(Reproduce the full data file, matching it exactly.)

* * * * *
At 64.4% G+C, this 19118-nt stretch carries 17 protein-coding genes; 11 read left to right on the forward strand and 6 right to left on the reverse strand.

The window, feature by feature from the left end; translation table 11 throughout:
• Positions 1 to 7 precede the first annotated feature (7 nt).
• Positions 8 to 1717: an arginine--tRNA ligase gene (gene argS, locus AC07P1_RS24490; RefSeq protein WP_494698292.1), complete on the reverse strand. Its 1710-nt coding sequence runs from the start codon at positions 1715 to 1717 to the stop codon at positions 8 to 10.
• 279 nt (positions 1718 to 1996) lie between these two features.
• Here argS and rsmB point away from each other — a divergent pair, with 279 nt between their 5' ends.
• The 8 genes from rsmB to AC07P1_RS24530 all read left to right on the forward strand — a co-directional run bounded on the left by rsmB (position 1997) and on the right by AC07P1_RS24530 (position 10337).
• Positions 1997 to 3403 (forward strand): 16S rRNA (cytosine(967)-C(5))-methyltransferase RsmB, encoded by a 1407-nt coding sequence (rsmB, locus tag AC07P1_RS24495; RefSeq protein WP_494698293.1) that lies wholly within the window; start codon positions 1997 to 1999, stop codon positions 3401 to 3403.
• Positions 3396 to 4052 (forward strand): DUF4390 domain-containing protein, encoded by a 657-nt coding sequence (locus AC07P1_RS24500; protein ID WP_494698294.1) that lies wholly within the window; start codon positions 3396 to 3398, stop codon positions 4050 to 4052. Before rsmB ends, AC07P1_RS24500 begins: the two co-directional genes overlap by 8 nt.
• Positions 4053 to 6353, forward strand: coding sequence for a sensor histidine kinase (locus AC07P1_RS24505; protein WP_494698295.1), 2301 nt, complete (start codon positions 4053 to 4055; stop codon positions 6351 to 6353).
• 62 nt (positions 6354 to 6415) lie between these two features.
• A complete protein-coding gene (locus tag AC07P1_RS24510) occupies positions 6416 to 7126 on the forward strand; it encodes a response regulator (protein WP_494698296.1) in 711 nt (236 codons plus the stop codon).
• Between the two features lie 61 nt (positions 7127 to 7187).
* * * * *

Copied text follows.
At 64.4% G+C, this 19118-nt stretch carries 17 protein-coding genes; 11 read left to right on the forward strand and 6 right to left on the reverse strand.

The window, feature by feature from the left end; translation table 11 throughout:
• Positions 1 to 7 precede the first annotated feature (7 nt).
• Positions 8 to 1717: an arginine--tRNA ligase gene (gene argS, locus AC07P1_RS24490; RefSeq protein WP_494698292.1), complete on the reverse strand. Its 1710-nt coding sequence runs from the start codon at positions 1715 to 1717 to the stop codon at positions 8 to 10.
• 279 nt (positions 1718 to 1996) lie between these two features.
• Here argS and rsmB point away from each other — a divergent pair, with 279 nt between their 5' ends.
• The 8 genes from rsmB to AC07P1_RS24530 all read left to right on the forward strand — a co-directional run bounded on the left by rsmB (position 1997) and on the right by AC07P1_RS24530 (position 10337).
• Positions 1997 to 3403 (forward strand): 16S rRNA (cytosine(967)-C(5))-methyltransferase RsmB, encoded by a 1407-nt coding sequence (rsmB, locus tag AC07P1_RS24495; RefSeq protein WP_494698293.1) that lies wholly within the window; start codon positions 1997 to 1999, stop codon positions 3401 to 3403.
• Positions 3396 to 4052 (forward strand): DUF4390 domain-containing protein, encoded by a 657-nt coding sequence (locus AC07P1_RS24500; protein ID WP_494698294.1) that lies wholly within the window; start codon positions 3396 to 3398, stop codon positions 4050 to 4052. Before rsmB ends, AC07P1_RS24500 begins: the two co-directional genes overlap by 8 nt.
• Positions 4053 to 6353, forward strand: coding sequence for a sensor histidine kinase (locus AC07P1_RS24505; protein WP_494698295.1), 2301 nt, complete (start codon positions 4053 to 4055; stop codon positions 6351 to 6353).
• 62 nt (positions 6354 to 6415) lie between these two features.
• A complete protein-coding gene (locus tag AC07P1_RS24510) occupies positions 6416 to 7126 on the forward strand; it encodes a response regulator (protein WP_494698296.1) in 711 nt (236 codons plus the stop codon).
• Between the two features lie 61 nt (positions 7127 to 7187).